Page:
Presentation on theme: "Lightning. Facts about lightning 80% of lightning is from cloud-to-cloud. Only 20% strikes the ground. Primarily in mature cumulonimbus clouds. More frequent."— Presentation transcript:
Facts about lightning 80% of lightning is from cloud-to-cloud. Only 20% strikes the ground. Primarily in mature cumulonimbus clouds. More frequent at higher altitudes. Lightning always produces thunder-however you can’t always here it. Thunder arrives after 5 seconds for each mile.
Why is there lightning? As we all know positive and negative charges attract one another while like charges repel. In a storm cloud most of the positive charges are pushed towards the top of the cloud, while the negative charges are at the bottom. This is especially true when positive charges are sticking up from the ground. These positive charges want to jump up from the ground to the negative cloud base, but they can’t due to the fact that the air is an electrical insulator.
Stages of a Lightning Strike 1.Stepped Leader The strong attraction between the cloud and the ground produces a large electrical field. Near the cloud, the air molecules can break apart into positive and negative ions, allowing electricity to flow more freely. These regions of “ionization” finger down from the clouds in a branching structure in rapid jumps, or steps. This is called the “stepped leader,” and has the structure of an inverted tree. You can’t see the lightning yet…it’s invisible.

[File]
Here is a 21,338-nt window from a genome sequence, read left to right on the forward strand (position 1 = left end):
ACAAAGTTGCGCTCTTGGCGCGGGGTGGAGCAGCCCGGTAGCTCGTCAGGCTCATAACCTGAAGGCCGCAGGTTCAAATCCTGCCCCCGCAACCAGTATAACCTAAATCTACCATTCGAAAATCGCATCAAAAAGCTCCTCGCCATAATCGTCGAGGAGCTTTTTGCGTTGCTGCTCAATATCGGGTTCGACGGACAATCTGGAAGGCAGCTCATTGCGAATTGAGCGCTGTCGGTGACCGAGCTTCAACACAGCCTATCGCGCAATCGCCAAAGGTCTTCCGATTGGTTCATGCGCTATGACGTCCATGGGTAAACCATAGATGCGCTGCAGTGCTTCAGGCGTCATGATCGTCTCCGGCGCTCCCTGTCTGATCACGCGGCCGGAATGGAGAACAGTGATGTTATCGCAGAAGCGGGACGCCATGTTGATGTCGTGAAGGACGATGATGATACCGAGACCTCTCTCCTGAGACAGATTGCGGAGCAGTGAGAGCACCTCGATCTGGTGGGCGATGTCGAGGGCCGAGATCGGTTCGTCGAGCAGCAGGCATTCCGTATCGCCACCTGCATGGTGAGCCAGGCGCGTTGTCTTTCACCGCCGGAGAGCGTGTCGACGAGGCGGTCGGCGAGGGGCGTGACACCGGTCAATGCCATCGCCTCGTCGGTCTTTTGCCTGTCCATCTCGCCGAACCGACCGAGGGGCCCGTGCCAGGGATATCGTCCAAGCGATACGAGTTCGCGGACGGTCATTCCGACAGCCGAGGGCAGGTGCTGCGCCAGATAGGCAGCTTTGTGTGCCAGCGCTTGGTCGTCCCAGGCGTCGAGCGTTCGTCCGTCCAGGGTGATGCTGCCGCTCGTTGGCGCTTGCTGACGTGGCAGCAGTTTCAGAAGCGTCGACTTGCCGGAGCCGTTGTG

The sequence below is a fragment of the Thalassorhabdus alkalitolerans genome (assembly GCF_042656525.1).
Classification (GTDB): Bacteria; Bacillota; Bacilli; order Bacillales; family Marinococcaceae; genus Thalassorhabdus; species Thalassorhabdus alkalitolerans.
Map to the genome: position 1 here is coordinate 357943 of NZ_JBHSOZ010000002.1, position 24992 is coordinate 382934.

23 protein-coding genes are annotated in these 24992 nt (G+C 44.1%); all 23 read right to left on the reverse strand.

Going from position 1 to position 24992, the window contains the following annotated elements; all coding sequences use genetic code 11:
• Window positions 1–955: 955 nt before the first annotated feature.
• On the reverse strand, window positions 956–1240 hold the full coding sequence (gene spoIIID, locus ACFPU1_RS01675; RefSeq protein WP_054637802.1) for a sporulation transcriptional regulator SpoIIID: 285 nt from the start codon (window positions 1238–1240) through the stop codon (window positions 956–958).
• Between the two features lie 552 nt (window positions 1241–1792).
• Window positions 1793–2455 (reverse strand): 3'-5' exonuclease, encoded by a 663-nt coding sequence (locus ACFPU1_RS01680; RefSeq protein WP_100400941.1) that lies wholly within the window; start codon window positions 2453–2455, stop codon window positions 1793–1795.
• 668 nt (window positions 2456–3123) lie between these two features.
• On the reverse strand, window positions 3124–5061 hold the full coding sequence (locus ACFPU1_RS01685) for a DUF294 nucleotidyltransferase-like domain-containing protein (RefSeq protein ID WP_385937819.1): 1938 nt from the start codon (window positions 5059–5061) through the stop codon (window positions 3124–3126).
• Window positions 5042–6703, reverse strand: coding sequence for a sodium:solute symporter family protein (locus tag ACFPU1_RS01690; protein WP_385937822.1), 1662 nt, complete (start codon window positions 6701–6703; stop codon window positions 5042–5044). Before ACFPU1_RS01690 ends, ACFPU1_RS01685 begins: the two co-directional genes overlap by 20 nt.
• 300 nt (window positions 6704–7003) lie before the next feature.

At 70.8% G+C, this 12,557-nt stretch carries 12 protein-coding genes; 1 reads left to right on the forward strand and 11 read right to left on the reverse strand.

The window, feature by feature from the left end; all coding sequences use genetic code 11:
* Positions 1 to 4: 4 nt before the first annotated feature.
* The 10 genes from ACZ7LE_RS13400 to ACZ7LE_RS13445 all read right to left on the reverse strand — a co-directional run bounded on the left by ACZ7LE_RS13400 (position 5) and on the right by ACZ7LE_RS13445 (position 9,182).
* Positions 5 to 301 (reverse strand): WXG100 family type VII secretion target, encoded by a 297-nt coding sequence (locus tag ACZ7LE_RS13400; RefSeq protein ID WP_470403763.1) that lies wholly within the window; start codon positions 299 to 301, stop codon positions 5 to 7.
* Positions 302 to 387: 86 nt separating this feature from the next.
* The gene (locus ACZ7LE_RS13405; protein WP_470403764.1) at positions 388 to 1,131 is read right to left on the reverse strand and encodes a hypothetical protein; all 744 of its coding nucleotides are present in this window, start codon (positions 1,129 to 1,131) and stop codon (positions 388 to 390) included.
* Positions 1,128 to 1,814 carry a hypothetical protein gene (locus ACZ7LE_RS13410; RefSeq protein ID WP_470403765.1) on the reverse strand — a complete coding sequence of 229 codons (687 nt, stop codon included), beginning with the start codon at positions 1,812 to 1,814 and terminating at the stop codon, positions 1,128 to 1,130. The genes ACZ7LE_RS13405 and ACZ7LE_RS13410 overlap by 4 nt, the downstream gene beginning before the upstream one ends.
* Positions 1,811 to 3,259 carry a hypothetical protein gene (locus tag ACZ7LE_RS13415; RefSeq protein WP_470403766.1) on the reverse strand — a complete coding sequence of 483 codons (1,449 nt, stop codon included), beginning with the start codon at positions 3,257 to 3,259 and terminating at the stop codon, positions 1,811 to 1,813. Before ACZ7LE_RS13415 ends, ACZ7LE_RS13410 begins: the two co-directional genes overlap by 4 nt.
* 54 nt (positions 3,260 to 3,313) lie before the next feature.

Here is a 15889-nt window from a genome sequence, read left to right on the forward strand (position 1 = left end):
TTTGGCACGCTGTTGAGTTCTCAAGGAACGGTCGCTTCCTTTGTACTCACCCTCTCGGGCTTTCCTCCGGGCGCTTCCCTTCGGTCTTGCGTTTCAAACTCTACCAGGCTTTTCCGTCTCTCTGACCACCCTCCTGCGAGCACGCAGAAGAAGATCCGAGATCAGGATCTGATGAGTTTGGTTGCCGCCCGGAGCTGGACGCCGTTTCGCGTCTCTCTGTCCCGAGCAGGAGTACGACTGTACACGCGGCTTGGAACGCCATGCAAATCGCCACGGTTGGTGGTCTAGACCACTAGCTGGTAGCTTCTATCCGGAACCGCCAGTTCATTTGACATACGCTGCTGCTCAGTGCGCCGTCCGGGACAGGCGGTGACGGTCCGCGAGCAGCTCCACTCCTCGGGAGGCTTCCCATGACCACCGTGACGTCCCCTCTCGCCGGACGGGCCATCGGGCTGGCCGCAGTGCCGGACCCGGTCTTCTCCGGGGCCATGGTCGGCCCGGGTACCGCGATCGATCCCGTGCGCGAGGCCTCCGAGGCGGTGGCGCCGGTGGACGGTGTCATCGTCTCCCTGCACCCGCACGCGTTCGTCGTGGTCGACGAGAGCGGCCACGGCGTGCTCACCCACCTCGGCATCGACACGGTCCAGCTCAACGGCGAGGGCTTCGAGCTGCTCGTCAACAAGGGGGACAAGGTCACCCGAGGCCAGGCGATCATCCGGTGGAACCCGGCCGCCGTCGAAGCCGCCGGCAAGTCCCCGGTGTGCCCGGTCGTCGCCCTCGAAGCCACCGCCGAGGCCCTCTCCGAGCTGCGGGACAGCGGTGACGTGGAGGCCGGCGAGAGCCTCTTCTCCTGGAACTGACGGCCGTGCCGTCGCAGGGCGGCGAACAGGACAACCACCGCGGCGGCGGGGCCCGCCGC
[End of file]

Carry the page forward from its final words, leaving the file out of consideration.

Stages of a Lightning Strike 1.Stepped Leader As the stepped leader gets closer to the ground, it draws the positive charge even stronger to its location. If you are the positive charge then you may feel your hair standing on end. Eventually, a positive ionization leader leaves the ground and meets the stepped leader a few hundred feet above the ground.
Stages of a Lightning Strike 2.Return Stroke When the ionization channel reaches the ground, it has “broken the dam” and charge rushes between the cloud and the ground. This is the lightning stroke you see. The electric flow heats the air to 30,000 K, and you see a bright white or blue glow. The heat expands the air. This 100-fold rapid expansion and subsequent collapse creates the shock wave called thunder. Note that the whole branched structure lights up, not just the direct path from the ground to the cloud.
Stages of a Lightning Strike 3.Dart Leader After the stroke has finished, charge within the cloud may redistribute, putting negative charge back near the old stroke. This negative charge finds the old channel, and rapidly creates a new leader, now called a “dart leader.”
Stages of a Lightning Strike 4.Multiple Return Stroke When the dart leader hits the ground, you get a new return stroke, usually less bright. This time, only the direct path lights up, since the other paths dissipated and weren’t reestablished in the dart leader. Many strokes may occur in one “strike” within the first second.